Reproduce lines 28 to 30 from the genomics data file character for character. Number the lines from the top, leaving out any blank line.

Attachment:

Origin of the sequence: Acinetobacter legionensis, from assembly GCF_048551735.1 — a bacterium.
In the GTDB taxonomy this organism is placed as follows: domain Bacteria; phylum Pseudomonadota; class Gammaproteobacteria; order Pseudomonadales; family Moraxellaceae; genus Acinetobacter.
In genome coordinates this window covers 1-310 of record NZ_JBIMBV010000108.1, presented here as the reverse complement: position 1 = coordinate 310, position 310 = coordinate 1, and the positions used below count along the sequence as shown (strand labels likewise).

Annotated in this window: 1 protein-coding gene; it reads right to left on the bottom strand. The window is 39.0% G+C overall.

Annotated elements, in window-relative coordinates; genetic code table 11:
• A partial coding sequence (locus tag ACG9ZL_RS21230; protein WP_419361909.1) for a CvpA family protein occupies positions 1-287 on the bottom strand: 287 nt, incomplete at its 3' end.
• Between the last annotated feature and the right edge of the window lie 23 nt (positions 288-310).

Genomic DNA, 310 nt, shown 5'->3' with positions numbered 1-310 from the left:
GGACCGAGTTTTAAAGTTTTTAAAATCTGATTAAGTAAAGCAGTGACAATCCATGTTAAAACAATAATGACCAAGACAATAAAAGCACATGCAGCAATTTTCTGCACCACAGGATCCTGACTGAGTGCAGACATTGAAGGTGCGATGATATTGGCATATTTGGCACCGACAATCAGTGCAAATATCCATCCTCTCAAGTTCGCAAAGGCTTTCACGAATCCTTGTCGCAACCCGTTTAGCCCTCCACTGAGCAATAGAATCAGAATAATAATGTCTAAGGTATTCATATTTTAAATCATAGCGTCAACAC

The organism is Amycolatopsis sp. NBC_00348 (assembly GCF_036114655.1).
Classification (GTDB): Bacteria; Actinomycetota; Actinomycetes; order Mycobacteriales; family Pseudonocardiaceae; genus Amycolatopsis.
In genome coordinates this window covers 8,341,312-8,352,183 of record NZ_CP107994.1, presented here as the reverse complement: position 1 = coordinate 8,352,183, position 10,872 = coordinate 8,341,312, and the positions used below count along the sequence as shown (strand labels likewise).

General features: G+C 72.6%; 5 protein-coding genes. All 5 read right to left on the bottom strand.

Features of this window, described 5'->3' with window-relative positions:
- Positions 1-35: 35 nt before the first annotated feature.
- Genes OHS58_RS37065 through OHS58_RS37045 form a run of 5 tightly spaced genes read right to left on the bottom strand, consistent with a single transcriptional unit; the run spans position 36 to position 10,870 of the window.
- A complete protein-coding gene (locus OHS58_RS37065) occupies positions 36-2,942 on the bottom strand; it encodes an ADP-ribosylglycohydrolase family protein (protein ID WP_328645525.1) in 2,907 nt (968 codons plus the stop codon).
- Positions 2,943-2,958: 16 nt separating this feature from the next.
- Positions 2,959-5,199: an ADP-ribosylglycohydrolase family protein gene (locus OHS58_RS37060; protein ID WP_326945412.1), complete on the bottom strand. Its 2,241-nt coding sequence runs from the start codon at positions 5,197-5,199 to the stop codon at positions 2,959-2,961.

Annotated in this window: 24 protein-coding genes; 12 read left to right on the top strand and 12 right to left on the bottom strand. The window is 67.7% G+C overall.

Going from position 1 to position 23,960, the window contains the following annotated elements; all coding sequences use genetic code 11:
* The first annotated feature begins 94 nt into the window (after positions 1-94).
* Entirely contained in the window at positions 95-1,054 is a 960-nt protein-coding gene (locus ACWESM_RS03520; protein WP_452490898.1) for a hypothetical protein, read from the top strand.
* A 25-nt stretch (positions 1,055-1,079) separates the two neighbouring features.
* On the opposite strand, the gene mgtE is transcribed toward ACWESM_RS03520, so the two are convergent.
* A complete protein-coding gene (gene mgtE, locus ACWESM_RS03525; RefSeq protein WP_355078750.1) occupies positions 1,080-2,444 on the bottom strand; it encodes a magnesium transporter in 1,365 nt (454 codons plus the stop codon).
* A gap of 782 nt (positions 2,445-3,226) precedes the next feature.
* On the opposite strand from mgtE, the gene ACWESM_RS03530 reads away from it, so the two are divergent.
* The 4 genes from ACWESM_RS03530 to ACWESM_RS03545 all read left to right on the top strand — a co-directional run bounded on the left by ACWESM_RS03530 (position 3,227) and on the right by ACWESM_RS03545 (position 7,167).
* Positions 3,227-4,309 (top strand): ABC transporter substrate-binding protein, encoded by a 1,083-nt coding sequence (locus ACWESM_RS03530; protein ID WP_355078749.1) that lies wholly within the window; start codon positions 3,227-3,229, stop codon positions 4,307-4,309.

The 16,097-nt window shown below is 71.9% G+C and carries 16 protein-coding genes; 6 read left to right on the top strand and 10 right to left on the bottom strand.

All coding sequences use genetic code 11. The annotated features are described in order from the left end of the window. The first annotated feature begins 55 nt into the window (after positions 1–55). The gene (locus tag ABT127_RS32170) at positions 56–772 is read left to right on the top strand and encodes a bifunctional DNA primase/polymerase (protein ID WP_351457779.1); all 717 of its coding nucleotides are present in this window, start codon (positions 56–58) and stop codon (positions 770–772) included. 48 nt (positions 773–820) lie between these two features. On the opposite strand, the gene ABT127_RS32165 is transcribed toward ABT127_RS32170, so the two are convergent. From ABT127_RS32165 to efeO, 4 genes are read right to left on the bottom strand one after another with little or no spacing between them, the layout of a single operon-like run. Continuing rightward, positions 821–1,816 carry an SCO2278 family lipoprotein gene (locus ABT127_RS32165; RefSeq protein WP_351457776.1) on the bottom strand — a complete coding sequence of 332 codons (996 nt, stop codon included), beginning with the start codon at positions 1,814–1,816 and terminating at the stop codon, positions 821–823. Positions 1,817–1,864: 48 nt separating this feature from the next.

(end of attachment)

* On the opposite strand from mgtE, the gene ACWESM_RS03530 reads away from it, so the two are divergent.
* The 4 genes from ACWESM_RS03530 to ACWESM_RS03545 all read left to right on the top strand — a co-directional run bounded on the left by ACWESM_RS03530 (position 3,227) and on the right by ACWESM_RS03545 (position 7,167).
* Positions 3,227-4,309 (top strand): ABC transporter substrate-binding protein, encoded by a 1,083-nt coding sequence (locus ACWESM_RS03530; protein ID WP_355078749.1) that lies wholly within the window; start codon positions 3,227-3,229, stop codon positions 4,307-4,309.